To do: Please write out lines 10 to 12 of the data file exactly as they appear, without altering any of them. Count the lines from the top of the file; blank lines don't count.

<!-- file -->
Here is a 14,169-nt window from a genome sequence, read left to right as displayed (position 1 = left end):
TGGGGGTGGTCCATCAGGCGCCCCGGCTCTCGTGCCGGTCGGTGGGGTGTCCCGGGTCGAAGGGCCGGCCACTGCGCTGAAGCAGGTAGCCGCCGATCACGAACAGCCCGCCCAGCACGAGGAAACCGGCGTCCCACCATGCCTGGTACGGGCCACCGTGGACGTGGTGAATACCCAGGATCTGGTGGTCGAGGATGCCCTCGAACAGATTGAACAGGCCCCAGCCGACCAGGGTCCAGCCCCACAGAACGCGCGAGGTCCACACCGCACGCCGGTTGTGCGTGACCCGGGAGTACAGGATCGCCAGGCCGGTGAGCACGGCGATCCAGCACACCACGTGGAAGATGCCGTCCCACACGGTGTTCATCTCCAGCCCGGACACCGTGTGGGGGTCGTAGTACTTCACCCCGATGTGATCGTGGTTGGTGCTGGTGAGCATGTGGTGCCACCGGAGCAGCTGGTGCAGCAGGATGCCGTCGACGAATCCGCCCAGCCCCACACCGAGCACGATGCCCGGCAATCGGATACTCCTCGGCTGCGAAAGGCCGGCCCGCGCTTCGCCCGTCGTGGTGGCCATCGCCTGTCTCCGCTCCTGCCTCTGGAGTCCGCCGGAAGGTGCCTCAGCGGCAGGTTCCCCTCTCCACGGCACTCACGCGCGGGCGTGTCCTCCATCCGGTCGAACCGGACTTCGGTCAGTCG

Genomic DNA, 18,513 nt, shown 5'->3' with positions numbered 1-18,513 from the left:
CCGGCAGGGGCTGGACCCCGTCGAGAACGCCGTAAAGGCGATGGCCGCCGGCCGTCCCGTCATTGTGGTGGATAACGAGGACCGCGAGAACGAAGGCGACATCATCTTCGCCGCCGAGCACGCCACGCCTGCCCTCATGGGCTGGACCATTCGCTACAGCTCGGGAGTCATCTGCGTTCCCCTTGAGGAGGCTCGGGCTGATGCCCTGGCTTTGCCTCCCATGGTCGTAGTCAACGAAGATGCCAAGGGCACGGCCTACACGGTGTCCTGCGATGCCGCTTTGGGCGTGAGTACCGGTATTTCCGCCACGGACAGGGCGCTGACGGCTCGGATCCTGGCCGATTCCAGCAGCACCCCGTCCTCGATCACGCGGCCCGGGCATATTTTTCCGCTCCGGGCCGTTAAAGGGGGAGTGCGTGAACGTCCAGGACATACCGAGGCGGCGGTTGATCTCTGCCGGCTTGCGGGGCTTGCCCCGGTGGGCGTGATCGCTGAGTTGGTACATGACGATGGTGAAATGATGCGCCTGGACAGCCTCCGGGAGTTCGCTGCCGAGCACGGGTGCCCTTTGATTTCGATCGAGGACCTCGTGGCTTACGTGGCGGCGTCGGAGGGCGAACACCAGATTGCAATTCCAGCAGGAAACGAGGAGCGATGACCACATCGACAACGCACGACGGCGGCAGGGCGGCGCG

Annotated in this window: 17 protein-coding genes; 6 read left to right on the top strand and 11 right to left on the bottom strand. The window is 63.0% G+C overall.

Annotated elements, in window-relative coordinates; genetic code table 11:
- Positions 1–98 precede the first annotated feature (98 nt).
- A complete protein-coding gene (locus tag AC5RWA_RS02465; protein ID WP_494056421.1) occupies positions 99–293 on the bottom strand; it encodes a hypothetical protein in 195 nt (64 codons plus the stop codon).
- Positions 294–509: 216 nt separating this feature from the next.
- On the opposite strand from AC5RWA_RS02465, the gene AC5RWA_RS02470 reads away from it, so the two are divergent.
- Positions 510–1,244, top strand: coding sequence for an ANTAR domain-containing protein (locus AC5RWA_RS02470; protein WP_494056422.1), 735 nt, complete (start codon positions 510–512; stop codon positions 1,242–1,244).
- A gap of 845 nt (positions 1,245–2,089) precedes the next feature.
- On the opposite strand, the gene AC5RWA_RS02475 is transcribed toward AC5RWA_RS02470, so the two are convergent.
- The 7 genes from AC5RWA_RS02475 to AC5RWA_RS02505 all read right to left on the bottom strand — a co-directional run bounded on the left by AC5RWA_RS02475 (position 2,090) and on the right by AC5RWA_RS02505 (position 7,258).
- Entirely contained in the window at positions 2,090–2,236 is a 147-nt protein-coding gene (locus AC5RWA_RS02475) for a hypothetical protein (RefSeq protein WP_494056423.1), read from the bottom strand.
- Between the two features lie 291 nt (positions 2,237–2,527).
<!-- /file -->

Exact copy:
- On the opposite strand from AC5RWA_RS02465, the gene AC5RWA_RS02470 reads away from it, so the two are divergent.
- Positions 510–1,244, top strand: coding sequence for an ANTAR domain-containing protein (locus AC5RWA_RS02470; protein WP_494056422.1), 735 nt, complete (start codon positions 510–512; stop codon positions 1,242–1,244).
- A gap of 845 nt (positions 1,245–2,089) precedes the next feature.